A few months ago Julie and I were putting together photographs of Cécile Daladier's last vernissage into a post and Julie said, "wouldn't it be fantastic if you could go to one of these?" Which is why it was so surreal when I found myself walking up to the green metal door of Cécile's home and atelier for her spring vodka soirée, in person.
Photography by Alexa Hotz for Remodelista.
I arrived at the same courtyard I had seen in photographs many times before, and walked through Cécile and husband Nicolas Soulier's tiny garden. The garden is full of Capteurs, zinc sculptures designed by the couple under the name Assaï, made to capture rainwater to reflect the sky.
Entering Cécile's atelier is like being in a dream—with the late afternoon sun streaming past the wild roses outside, in through the massive windows, and casting shadows across the walls. All of this Nicolas took note of, constantly encouraging me to "get that shot!" as he admired the light from a bentwood chair in the corner of the room.
Everything had a warm glow that evening; the off-white walls were speckled with small, slightly rusted nails—practically an installation itself, but meant for hanging shelving and garlands.
In the corner of the room, a simple Ikea Fas Clamp Spotlight illuminates a shelf of ceramics just above a set of four Capteurs. And on the unfinished wood floors, streaks of paint serve as a reminder of Cécile's past life as a painter, before she found clay.
While I was downstairs obsessively photographing vases, Lucile Demory called me upstairs where they were preparing the salmon. I sat watching and listening to their stories as Cécile would stop to show me an iPhone slideshow of images taken at her studio in the Drôme. Some of the open fire pit of the raku process and others of the fishmonger, the one responsible for the salmon, smiling from behind a table at an outdoor market.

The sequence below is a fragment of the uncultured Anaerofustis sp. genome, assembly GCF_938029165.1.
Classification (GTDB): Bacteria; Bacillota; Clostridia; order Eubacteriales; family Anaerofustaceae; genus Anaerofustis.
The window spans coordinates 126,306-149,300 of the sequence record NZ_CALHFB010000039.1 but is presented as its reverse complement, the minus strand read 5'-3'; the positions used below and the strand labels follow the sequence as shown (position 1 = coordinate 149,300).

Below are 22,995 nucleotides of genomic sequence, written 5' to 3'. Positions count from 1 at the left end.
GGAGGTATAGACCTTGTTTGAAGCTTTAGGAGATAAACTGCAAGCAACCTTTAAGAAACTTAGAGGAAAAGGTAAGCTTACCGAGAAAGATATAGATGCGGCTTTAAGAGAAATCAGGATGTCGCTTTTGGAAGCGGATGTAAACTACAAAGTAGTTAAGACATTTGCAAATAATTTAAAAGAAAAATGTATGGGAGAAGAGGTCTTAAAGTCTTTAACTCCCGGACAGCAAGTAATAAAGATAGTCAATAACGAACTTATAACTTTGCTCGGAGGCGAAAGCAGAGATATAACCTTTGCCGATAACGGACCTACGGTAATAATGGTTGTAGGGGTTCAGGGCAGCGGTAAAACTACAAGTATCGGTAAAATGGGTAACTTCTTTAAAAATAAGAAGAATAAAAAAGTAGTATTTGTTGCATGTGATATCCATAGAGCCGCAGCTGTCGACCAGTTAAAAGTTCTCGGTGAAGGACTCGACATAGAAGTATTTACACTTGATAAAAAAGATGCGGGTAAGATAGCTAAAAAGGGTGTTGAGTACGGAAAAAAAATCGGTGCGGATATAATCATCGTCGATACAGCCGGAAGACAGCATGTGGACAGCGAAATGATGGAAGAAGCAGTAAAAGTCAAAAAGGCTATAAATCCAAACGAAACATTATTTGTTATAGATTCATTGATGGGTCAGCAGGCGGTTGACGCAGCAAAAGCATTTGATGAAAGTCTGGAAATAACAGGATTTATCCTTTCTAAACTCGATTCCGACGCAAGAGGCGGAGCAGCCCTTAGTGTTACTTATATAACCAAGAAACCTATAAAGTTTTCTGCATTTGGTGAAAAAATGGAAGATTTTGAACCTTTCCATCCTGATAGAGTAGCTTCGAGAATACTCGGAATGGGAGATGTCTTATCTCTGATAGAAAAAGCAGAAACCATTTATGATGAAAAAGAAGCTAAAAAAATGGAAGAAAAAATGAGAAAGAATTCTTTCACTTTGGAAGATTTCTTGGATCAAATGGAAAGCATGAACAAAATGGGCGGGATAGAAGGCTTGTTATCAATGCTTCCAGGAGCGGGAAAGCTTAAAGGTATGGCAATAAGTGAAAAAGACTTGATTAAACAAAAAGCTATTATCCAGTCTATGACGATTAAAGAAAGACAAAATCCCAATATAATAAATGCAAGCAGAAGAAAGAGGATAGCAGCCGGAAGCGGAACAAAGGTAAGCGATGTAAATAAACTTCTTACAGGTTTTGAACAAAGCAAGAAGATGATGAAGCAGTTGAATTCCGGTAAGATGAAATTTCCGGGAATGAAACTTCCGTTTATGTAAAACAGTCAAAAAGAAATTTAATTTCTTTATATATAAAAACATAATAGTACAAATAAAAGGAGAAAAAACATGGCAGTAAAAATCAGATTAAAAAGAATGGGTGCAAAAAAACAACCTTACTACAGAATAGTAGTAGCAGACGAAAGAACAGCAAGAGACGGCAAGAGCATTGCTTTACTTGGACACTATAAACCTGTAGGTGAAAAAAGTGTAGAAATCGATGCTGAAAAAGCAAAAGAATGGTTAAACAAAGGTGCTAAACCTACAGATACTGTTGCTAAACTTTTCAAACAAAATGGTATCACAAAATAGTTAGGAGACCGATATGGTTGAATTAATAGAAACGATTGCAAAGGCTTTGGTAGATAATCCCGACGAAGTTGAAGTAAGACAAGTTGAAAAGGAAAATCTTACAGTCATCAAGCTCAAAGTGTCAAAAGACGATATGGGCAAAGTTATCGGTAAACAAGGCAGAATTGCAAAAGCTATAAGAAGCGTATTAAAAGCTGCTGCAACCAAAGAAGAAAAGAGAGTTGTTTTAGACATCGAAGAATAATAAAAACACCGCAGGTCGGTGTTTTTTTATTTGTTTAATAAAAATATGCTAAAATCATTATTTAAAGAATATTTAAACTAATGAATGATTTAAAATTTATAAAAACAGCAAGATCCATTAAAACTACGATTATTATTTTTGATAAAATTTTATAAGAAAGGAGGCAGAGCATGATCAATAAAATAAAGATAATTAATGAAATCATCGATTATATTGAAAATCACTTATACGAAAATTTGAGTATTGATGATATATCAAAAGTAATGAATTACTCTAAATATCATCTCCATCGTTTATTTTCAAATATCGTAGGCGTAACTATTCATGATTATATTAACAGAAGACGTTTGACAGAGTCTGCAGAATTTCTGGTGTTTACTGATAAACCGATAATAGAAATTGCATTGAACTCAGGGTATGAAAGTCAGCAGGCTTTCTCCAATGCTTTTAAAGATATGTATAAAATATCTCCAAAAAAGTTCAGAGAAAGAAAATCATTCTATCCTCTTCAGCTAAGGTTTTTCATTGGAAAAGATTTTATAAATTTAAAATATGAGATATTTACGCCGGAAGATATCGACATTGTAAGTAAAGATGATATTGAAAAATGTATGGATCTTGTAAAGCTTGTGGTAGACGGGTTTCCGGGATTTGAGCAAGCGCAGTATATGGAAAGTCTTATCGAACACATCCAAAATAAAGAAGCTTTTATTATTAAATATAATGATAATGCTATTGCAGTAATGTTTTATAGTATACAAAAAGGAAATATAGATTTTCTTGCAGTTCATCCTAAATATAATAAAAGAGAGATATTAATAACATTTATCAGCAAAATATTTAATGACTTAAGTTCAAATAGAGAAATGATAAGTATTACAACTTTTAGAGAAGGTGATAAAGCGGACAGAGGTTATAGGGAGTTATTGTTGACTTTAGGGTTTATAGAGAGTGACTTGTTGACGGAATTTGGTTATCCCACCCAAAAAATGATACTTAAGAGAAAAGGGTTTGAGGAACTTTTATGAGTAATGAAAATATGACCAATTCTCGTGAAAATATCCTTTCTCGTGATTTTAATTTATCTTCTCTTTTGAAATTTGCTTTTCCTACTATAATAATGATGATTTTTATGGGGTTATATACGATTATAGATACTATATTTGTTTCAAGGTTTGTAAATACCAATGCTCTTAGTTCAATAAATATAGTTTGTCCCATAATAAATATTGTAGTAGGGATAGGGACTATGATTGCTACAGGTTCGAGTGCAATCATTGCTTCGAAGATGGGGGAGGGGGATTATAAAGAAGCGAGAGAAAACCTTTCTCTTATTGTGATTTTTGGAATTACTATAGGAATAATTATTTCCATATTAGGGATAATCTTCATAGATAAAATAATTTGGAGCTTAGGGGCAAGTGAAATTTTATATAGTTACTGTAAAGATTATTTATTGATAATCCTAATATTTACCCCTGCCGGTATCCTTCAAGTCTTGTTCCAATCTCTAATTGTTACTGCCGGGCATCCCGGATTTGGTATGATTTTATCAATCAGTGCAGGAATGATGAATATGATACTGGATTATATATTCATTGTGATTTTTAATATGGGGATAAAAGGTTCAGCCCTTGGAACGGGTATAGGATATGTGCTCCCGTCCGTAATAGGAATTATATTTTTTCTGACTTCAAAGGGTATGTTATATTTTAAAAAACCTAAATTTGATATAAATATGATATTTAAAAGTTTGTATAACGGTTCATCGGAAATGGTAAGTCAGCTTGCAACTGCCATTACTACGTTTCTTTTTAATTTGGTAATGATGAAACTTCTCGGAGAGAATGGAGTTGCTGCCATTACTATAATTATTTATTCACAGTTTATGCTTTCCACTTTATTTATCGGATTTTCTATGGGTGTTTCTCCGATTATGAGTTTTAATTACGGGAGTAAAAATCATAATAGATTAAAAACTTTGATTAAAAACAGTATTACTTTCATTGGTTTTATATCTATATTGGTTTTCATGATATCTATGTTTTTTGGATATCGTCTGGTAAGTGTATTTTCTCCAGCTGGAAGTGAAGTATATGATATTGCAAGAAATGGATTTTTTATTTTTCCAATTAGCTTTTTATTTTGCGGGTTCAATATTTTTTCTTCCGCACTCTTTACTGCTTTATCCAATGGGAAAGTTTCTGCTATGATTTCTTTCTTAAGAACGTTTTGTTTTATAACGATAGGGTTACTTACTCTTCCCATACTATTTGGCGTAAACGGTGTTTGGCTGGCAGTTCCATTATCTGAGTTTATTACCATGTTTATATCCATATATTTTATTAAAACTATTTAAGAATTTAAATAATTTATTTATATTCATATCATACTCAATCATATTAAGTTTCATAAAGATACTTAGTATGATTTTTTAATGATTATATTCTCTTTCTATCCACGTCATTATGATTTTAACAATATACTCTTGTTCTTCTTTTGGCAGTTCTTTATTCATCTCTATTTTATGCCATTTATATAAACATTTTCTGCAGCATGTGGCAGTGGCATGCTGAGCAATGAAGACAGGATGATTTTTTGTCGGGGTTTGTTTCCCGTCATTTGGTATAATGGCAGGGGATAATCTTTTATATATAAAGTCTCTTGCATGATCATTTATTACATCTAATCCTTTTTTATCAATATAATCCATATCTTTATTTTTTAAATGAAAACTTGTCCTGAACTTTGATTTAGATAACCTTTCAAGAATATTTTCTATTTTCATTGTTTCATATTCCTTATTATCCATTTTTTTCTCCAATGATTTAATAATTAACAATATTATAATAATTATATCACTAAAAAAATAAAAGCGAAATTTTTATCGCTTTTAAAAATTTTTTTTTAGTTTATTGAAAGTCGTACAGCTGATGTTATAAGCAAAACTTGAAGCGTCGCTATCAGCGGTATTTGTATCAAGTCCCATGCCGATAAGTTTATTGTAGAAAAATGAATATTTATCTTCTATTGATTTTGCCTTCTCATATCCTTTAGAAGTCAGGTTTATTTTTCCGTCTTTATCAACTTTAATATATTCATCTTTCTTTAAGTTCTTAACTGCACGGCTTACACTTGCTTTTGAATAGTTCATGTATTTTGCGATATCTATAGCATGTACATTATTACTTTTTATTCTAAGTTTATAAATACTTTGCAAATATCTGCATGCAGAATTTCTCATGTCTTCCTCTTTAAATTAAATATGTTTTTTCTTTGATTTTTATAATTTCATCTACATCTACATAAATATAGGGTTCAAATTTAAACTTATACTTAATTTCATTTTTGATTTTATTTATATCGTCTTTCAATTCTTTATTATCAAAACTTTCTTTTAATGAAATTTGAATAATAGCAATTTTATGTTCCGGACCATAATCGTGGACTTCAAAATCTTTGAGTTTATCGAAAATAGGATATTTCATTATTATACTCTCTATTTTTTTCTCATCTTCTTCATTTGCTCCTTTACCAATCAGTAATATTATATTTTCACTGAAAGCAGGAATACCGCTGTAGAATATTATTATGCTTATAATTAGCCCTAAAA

Salmon served with fresh tarragon, zucchini, and gem lettuces arranged on raku ware.
Cécile in the kitchen.
Along with the salmon were a few loaves of homemade bread, one of which was made with dried, edible flowers.
Back downstairs, Cécile and a few friends accent the collection of vases with cuts from the garden and arranged the studio table with the evening's meal.
Cécile served tisanes of mint and rosemary and a recent discovery, organic vodka from Domaines des Hautes Glaces, an alpine farm distillery in the French Alps.
A head of lettuce in a shallow pool of water, meant for pulling leaves off and enjoying with the bread.
The collection of raku pieces range in color from a light salmon pink to a verdigris-like green. Lucile explained the process of Cécile's hand-formed ceramics, and how the raku oxidation process gives each piece its own color.
A single vase on a white wooden shelf displays green stems from the atelier garden.
As guests arrive, they take a hand-formed ceramic shot glass made especially for the vodka soirée and nestle around the studio table to admire the collection. I do the same and this is where my story leaves off.
To see more of Cécile and Nicolas' home and learn about the raku process, you'll find our house call on Remodelista and garden visit on Gardenista this Thursday.